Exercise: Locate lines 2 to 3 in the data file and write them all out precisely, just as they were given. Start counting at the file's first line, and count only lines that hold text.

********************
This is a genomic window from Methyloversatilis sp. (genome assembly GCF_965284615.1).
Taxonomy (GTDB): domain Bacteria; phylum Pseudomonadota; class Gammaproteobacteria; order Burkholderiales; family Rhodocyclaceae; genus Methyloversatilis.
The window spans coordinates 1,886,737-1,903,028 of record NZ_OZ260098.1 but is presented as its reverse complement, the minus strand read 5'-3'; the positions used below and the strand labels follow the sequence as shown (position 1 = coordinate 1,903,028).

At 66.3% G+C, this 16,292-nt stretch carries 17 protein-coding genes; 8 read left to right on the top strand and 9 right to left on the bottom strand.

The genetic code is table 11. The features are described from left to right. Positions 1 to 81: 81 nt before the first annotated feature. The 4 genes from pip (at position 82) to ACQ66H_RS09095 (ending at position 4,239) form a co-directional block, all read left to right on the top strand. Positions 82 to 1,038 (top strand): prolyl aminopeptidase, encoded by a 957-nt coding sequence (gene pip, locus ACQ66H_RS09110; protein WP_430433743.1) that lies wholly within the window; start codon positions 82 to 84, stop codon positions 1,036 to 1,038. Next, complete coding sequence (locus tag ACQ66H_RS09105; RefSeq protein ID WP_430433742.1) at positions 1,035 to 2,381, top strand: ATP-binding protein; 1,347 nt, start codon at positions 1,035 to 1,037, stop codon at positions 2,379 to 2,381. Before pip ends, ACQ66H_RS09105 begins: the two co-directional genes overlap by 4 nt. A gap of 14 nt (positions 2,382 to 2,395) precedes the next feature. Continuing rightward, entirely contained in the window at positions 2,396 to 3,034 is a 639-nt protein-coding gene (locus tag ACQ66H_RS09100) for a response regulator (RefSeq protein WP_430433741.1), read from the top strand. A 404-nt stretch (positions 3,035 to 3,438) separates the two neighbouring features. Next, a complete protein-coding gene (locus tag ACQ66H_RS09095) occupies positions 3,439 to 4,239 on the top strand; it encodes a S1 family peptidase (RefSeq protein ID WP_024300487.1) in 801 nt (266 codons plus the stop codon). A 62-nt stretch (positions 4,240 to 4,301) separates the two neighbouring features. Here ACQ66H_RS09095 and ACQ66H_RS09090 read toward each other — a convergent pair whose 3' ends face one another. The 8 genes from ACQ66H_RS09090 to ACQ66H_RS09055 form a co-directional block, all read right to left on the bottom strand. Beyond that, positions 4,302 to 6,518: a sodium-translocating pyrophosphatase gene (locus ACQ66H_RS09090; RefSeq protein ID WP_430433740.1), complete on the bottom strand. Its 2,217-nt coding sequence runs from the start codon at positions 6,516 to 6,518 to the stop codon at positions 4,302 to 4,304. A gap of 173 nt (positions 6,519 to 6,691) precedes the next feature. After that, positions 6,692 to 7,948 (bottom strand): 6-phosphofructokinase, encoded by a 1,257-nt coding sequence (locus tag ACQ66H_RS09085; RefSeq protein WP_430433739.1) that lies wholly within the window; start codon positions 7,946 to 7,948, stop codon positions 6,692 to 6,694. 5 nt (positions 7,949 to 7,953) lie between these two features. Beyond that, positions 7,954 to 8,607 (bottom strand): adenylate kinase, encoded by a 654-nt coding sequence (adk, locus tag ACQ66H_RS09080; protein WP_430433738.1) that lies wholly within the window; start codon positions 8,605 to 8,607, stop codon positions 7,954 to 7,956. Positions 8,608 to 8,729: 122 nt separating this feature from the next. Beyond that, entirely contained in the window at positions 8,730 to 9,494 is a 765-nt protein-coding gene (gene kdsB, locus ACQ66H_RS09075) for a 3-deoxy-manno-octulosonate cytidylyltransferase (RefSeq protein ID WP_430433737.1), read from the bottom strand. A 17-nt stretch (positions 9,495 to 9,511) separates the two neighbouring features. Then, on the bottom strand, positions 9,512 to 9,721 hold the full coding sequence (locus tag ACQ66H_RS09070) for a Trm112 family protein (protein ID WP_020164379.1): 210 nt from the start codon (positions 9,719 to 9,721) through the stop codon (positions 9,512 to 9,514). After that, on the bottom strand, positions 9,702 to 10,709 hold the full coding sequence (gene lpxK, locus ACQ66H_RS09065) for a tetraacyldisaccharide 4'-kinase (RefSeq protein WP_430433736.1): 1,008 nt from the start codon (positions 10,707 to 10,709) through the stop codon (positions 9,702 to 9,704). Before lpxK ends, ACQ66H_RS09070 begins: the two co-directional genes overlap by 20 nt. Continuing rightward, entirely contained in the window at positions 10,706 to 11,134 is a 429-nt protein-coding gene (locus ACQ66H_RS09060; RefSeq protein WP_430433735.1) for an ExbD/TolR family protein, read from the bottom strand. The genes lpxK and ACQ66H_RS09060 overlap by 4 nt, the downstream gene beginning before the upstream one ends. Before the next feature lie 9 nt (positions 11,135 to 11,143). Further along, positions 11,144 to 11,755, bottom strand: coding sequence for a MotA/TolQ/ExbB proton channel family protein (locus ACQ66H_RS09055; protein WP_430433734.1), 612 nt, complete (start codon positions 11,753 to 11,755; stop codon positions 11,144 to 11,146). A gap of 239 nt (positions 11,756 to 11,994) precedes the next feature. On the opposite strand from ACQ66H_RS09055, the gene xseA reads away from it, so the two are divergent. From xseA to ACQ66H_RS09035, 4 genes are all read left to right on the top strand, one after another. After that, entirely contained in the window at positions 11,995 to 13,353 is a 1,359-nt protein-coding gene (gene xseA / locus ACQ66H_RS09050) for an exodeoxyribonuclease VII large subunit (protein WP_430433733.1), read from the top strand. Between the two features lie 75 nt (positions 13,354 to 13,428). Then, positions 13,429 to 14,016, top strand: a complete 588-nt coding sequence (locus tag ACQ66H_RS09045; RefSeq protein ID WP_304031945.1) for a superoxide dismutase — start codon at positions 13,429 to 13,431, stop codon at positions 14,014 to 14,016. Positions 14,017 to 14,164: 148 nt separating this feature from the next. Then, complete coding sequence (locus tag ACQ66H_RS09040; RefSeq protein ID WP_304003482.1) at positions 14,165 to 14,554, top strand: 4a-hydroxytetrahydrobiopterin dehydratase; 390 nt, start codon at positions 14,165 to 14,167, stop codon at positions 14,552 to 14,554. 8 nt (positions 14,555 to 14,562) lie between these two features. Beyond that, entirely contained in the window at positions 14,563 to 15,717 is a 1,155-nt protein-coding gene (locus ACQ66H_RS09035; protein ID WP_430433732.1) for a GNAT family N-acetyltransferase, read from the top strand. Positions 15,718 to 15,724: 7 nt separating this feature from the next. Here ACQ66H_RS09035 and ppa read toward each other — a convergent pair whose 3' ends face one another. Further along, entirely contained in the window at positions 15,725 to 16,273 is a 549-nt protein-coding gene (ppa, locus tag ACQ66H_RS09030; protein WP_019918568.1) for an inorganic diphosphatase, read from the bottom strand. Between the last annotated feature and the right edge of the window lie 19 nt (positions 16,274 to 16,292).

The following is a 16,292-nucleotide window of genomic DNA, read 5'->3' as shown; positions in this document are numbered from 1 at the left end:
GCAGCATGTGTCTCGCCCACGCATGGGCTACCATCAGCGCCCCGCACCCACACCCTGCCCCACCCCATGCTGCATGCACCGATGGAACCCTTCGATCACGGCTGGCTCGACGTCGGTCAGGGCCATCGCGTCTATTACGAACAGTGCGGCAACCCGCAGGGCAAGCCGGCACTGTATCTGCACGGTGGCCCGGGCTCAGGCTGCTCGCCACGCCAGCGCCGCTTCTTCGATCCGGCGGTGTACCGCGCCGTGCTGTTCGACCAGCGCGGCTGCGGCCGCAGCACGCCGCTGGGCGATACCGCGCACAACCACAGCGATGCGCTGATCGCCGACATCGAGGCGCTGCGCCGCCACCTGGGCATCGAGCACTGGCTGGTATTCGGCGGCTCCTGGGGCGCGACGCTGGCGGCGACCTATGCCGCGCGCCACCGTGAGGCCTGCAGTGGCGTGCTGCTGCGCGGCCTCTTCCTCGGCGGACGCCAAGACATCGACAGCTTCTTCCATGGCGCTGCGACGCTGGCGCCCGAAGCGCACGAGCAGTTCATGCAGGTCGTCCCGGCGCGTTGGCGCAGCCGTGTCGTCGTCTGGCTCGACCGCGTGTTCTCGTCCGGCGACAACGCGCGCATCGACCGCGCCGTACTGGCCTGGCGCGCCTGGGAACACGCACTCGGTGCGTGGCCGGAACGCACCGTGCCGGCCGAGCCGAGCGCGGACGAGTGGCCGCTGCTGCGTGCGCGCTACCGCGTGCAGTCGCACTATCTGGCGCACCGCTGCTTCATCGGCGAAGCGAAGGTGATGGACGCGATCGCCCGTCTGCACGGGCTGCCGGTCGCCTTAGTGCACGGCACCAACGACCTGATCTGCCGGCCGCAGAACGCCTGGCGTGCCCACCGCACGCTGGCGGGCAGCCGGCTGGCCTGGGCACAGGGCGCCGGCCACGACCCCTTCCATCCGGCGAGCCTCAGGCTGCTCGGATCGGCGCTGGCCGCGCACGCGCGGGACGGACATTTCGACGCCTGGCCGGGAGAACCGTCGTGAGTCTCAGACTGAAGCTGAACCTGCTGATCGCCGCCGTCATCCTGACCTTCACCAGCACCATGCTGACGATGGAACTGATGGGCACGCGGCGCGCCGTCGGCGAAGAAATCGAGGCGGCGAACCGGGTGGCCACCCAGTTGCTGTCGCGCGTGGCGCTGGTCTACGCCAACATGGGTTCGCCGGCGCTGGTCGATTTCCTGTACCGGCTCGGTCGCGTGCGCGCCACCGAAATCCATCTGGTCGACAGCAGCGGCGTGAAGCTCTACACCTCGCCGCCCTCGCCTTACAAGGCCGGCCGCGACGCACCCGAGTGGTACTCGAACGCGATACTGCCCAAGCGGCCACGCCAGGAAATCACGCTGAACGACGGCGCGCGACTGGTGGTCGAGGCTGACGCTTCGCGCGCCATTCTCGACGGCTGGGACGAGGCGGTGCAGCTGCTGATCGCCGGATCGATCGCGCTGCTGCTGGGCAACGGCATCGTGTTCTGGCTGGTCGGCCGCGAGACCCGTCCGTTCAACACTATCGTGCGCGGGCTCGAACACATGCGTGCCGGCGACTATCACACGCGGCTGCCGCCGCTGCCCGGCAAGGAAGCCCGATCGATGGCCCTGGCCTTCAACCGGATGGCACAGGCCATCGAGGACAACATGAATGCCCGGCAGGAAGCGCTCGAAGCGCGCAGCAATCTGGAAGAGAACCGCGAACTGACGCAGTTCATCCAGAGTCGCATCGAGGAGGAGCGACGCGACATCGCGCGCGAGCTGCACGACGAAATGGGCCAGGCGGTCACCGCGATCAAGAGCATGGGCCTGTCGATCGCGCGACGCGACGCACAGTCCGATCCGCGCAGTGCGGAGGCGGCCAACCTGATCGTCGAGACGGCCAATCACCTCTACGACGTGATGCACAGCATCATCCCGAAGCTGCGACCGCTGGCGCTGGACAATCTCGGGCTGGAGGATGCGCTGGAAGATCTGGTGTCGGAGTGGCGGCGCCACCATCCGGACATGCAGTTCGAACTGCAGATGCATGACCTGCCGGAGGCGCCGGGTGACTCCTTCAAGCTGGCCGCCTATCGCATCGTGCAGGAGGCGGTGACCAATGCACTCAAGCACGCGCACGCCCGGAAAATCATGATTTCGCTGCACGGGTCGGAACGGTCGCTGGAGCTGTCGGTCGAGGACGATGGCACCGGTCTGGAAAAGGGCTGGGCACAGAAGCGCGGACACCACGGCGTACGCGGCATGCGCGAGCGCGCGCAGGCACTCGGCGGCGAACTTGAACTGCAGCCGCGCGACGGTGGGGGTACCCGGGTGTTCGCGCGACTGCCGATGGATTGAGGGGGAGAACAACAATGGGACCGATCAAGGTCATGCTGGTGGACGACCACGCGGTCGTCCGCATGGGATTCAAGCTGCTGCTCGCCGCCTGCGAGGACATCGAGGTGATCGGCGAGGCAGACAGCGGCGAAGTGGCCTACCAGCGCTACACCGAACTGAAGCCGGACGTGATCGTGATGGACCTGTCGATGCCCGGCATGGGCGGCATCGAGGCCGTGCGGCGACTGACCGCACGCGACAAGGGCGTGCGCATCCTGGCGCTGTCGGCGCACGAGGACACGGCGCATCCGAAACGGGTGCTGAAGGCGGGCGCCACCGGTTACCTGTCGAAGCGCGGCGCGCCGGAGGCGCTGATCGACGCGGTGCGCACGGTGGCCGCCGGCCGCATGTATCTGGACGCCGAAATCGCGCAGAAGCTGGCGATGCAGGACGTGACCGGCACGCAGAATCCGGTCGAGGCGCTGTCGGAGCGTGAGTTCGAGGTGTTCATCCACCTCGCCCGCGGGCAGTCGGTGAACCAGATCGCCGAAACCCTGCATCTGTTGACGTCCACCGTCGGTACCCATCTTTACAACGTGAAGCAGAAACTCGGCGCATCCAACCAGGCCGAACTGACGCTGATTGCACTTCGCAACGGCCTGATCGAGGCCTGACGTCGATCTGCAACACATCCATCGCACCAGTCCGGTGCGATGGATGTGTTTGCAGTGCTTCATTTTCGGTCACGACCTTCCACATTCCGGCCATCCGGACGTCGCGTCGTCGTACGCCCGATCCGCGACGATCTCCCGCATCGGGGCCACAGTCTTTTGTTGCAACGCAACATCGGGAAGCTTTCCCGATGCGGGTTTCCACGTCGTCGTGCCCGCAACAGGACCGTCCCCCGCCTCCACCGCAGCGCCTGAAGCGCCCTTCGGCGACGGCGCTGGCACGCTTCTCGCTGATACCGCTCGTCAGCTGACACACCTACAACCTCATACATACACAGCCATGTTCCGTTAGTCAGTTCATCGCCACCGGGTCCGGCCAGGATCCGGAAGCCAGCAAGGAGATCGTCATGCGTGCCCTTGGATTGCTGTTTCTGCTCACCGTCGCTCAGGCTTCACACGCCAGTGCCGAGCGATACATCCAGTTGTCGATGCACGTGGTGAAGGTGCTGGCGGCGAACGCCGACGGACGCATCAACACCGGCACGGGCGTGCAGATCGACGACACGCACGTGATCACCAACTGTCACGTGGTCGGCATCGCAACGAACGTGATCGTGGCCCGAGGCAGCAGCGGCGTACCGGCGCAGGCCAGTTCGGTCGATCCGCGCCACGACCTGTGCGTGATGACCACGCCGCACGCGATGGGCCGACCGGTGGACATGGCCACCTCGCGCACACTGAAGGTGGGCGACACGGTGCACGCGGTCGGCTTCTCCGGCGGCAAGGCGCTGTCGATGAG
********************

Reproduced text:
Taxonomy (GTDB): domain Bacteria; phylum Pseudomonadota; class Gammaproteobacteria; order Burkholderiales; family Rhodocyclaceae; genus Methyloversatilis.
The window spans coordinates 1,886,737-1,903,028 of record NZ_OZ260098.1 but is presented as its reverse complement, the minus strand read 5'-3'; the positions used below and the strand labels follow the sequence as shown (position 1 = coordinate 1,903,028).